Today’s recipe comes from John O’Neil, a frequent guinea pig for my cooking experiments. It’s a variation on the Hainan chicken rice recipe I wrote about in January. John realized that a few substitutions could change the dish from Asian to Mexican. It was so simple and obvious that I had to try it.
I gathreed my ingredients: cilantro, a four pound chicken, two cups of long-gran rice, two onions, a head of garlic, a large tomato, half a teaspoon of cumin, a teaspoon and a half of tumeric, half a teaspoon of oregano, and a jar of adobo paste.
I rubbed the inside and outside of the chicken with kosher salt, then I chopped two tablespoons of garlic and one of the onions and stuffed them into the cavity along with a good-sized bunch of the cilantro.
I set a pot with about three quarts of water to boil, then submerged the chicken. I covered the pot, reduced the heat to medium, and simmered the chicken. After ten minutes I turned off the heat and left the chicken to poach in the covered pot for two hours. I removed the chicken to a platter and let it cool.
While the chicken poached, I made a sofrito by combining the cored tomato, the remaining onion, four cloves of garlic, and the oregano in a food processor until the mixture was thick and pulpy.
I simmered a cup of the sofrito (the rest is in the fridge) in a quarter cup of chicken fat over medium heat for about five minutes.
I added the cumin and tumeric – my variation on John’s variation – and cooked for an additional minute before adding the rice. I toasted the rice/sofrito mixture for about three minutes, until the rice grains turned milky white.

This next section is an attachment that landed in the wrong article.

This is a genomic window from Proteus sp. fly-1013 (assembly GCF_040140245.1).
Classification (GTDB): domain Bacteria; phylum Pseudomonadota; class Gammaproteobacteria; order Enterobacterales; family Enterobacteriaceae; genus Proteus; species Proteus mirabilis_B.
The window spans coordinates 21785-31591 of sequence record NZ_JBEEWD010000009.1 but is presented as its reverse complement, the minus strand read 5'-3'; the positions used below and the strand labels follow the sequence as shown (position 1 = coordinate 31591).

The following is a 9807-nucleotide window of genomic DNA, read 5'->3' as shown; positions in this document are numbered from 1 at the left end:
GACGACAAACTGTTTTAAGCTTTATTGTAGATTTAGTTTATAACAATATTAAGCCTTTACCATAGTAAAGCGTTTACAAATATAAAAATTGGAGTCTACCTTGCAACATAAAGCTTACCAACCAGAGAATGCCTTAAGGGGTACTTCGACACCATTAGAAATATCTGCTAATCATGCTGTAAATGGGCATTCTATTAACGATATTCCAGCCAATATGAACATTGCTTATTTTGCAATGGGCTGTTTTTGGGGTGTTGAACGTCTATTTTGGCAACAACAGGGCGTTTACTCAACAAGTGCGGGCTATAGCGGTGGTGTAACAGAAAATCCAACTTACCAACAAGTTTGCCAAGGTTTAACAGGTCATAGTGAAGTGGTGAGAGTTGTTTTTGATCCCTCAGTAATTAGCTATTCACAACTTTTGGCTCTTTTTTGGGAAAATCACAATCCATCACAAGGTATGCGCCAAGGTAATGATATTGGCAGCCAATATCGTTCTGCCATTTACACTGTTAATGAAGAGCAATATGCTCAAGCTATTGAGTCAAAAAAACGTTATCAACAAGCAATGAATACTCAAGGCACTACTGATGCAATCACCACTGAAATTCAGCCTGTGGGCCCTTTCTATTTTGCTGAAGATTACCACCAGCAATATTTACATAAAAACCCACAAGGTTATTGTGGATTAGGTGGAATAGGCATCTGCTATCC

I added a quart of the poaching liquid and a handful of cilantro sprigs, brought everything to a boil, then covered and simmered the rice over low heat for twenty minutes.
While the rice cooked, I prepared the adobo sauce. According to the jar, the paste gets added to water or stock in a 1:4 ratio. I tried this, adding two tablespoons of paste to half a cup of stock, and wound up with something resembling hot fudge. I added a second quantity of the poaching liquid, resulting in an 8:1 ratio.
I removed the chicken skin, and then separated the meat from the bones, shredding it into small pieces.
Once the rice was done, I removed the spent cilantro and gave it a good stir.
I tossed the chicken with some olive oil and salt, placed it over bowls of rice, spread the adobo over the top, and garnished the plate with some chopped cilantro. I also cut some lime wedges to serve with the dish.
How did it taste? The rice was amazing; I’ll make yellow rice this way from now on. The chicken was moist and flavorful, and the adobo was very earthy. The lime wedges added some necessary brightness that the dish would have been missing.
I don’t think it would be worth making the sauce from scratch, there’s a huge amount of work involved. The same company also makes a three different mole sauces: brown, green, and pumpkin, which gives me addition variations to attempt.
In the end, I was surprised at how different the dish tasted from the Hainan version, just on the basis of some simple substitutions. It wasn’t a classic arroz con pollo since it lacked saffron in the rice and the chicken wasn’t browned before cooking. But, given how little effort was required to make it, I’ll add it to the monthly recipe rotation.